Monday, October 13, 2014

From the Desk to the Great Beyond of Books

A good place to imagine a medieval world
This is the chair in which I read a great deal about the denizens of medieval Europe and imagine, in as much detail as possible, the minutiae of their world: their gestures, their speech, their petty grudges and their epic grievances. The work of visualizing this world often prompts me to sit, looking out the window next to my chair, and muse on many of the details omitted from or glossed in historical texts.

Though it now seems an obvious and necessary facet of visualizing medieval culture, one of the things that I had not envisioned was what I would look like in this world. I spend my days bent over a computer, a notebook, or a book, mostly working from this chair or the kitchen table. But scribes and scholars of the premodern era had different furniture for studying and writing, which necessarily made their work look and feel differently.

So - how did medieval academic work look and feel? This weekend, Erik Kwakkel, of the Medieval Books blog, posted a most enlightening article addressing this very topic, describing a variety of medieval and renaissance desks and study practices (with pictures!).

Detail of Albrecht Dürer's 1526 portrait of Erasmus. Image from Medieval Books.
Like the space I use at home for my own studying, medieval study spaces tended to be limited and allowed for only one book to be in use at a time, as seen above. Kwakkel explains, however, that these limitations were readily circumvented by various space-saving inventions.

Rotating book wheel. Image from
Medieval Books.
Scribes would have a stacked desk, with the manuscript to be copied perched above the scribe's own copies. Others would have long desks, allowing for side-by-side reference of several books. In both cases, the desks were tilted to almost a 45 degree angle, likely to assuage wrist cramping or back discomfort caused by hunching over a text.

In my opinion, the most ingenious of these desk arrangements were those that rotated, like a lazy-Susan, enabling the reader to view multiple open books at a time without taking up more space than would a regular desk. This design was rendered, in the 17th century, into a rather large rotating book wheel (see image at right) that permits the simultaneous browsing of many books.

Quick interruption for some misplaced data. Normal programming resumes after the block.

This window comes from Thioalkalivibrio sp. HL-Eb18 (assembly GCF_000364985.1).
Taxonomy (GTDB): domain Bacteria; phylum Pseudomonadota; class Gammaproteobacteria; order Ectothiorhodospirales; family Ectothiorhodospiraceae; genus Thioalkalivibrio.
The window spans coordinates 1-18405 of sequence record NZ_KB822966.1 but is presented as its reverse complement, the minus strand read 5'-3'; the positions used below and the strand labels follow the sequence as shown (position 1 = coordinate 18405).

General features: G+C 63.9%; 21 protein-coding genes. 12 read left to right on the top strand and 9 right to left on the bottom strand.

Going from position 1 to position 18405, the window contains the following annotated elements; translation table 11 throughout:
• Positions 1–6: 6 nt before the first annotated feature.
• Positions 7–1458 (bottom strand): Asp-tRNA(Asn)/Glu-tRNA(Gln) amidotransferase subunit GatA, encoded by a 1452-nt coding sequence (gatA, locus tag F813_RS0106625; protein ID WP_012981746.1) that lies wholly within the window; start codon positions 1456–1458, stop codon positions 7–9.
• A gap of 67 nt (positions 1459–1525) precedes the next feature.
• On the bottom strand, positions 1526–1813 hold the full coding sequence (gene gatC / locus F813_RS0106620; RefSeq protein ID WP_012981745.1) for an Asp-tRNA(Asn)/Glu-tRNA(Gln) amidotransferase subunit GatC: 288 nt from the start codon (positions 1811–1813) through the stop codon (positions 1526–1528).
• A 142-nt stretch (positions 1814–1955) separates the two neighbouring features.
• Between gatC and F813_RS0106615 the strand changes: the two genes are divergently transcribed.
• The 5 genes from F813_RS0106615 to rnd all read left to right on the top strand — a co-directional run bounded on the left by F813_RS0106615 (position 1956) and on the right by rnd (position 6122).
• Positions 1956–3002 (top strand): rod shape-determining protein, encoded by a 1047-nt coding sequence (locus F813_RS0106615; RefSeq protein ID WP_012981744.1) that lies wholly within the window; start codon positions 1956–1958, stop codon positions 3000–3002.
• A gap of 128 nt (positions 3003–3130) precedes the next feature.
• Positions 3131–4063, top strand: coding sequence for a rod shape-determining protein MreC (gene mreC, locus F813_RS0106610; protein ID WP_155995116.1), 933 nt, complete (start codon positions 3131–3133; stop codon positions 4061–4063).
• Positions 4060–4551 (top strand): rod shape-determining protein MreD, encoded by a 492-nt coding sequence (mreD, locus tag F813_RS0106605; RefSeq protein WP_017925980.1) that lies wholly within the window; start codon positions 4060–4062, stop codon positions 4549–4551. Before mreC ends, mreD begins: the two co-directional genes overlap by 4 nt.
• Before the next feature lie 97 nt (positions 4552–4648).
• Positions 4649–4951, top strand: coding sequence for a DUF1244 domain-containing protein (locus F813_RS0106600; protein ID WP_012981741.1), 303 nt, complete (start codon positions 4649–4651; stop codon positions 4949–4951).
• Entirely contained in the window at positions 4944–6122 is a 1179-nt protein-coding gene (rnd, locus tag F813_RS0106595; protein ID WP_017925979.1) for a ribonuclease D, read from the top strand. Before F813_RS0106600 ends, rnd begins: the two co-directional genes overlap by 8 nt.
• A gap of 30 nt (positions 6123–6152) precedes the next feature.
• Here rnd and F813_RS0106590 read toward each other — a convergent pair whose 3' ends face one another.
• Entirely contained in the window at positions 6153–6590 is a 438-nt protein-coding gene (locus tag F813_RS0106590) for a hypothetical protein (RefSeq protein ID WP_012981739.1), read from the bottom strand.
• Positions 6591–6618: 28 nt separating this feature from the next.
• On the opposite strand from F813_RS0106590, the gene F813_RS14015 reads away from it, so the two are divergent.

As much as I would love to use a desk that revolved and allowed for easy use of 5 or more open books at a time , I also appreciate the way limited space narrows my focus and forces me to deeply read a single volume, operated solely by my hands.

The reading technology of today allows for an almost infinite number of books to simultaneously appear on one's "desktop," but I suspect that the practice of envisioning precise details and specific emotional contexts of medieval people and events could be damaged by an over-commitment to too many sources simultaneously.

One book, one chair, one dog. It's a good ratio.
In the intense weeks of actually writing an article, books lay open all about the house, covering any available surface (like they do in the image of Christine de Pisan below). But this is only after I have looked closely at each one individually and am able to see the cover and know the sights and sounds of the world contained within.

Christine de Pisan applying the classic method of propping books open all
over her desks. Image from Medieval Books
I have been doing so much reading lately, for both work and pleasure, that it makes sense to reflect on the mechanics of how that reading gets done. If we owned a couch, I am sure I would prefer to stretch out there. But for now I am happy to sit in my comfy chair, with two of my most loyal companions: my dog and a good book.

"You can never get a cup of tea large enough or a book long enough to suit me." -CS Lewis
Until next time - keep rustling!

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